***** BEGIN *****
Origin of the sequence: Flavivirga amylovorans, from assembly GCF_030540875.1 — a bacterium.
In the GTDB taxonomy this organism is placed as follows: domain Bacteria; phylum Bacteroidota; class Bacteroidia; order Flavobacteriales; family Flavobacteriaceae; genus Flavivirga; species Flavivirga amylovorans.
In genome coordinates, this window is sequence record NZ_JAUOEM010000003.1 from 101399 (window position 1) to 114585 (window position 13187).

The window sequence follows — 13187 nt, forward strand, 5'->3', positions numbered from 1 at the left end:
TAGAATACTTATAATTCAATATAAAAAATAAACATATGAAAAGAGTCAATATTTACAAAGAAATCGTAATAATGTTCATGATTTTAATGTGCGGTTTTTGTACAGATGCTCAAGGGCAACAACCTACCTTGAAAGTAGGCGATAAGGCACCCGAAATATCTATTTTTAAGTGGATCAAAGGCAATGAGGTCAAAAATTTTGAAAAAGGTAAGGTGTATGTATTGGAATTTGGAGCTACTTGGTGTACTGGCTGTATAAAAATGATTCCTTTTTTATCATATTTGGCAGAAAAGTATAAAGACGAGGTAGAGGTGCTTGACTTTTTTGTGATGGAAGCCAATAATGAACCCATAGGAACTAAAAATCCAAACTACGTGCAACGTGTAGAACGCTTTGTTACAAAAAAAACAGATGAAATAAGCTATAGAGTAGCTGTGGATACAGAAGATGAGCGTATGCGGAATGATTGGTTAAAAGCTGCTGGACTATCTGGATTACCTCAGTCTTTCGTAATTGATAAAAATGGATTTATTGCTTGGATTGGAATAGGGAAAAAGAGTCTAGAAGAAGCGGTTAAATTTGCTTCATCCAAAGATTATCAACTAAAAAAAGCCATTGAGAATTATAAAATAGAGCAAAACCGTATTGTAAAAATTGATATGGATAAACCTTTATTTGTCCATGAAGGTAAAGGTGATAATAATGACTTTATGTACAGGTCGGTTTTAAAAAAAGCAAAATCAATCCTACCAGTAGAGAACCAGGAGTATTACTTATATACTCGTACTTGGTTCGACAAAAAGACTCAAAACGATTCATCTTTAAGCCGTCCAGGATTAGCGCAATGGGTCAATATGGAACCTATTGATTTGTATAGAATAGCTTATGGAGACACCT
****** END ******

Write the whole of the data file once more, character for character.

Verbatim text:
Origin of the sequence: Flavivirga amylovorans, from assembly GCF_030540875.1 — a bacterium.
In the GTDB taxonomy this organism is placed as follows: domain Bacteria; phylum Bacteroidota; class Bacteroidia; order Flavobacteriales; family Flavobacteriaceae; genus Flavivirga; species Flavivirga amylovorans.
In genome coordinates, this window is sequence record NZ_JAUOEM010000003.1 from 101399 (window position 1) to 114585 (window position 13187).

The window sequence follows — 13187 nt, forward strand, 5'->3', positions numbered from 1 at the left end:
TAGAATACTTATAATTCAATATAAAAAATAAACATATGAAAAGAGTCAATATTTACAAAGAAATCGTAATAATGTTCATGATTTTAATGTGCGGTTTTTGTACAGATGCTCAAGGGCAACAACCTACCTTGAAAGTAGGCGATAAGGCACCCGAAATATCTATTTTTAAGTGGATCAAAGGCAATGAGGTCAAAAATTTTGAAAAAGGTAAGGTGTATGTATTGGAATTTGGAGCTACTTGGTGTACTGGCTGTATAAAAATGATTCCTTTTTTATCATATTTGGCAGAAAAGTATAAAGACGAGGTAGAGGTGCTTGACTTTTTTGTGATGGAAGCCAATAATGAACCCATAGGAACTAAAAATCCAAACTACGTGCAACGTGTAGAACGCTTTGTTACAAAAAAAACAGATGAAATAAGCTATAGAGTAGCTGTGGATACAGAAGATGAGCGTATGCGGAATGATTGGTTAAAAGCTGCTGGACTATCTGGATTACCTCAGTCTTTCGTAATTGATAAAAATGGATTTATTGCTTGGATTGGAATAGGGAAAAAGAGTCTAGAAGAAGCGGTTAAATTTGCTTCATCCAAAGATTATCAACTAAAAAAAGCCATTGAGAATTATAAAATAGAGCAAAACCGTATTGTAAAAATTGATATGGATAAACCTTTATTTGTCCATGAAGGTAAAGGTGATAATAATGACTTTATGTACAGGTCGGTTTTAAAAAAAGCAAAATCAATCCTACCAGTAGAGAACCAGGAGTATTACTTATATACTCGTACTTGGTTCGACAAAAAGACTCAAAACGATTCATCTTTAAGCCGTCCAGGATTAGCGCAATGGGTCAATATGGAACCTATTGATTTGTATAGAATAGCTTATGGAGACACCT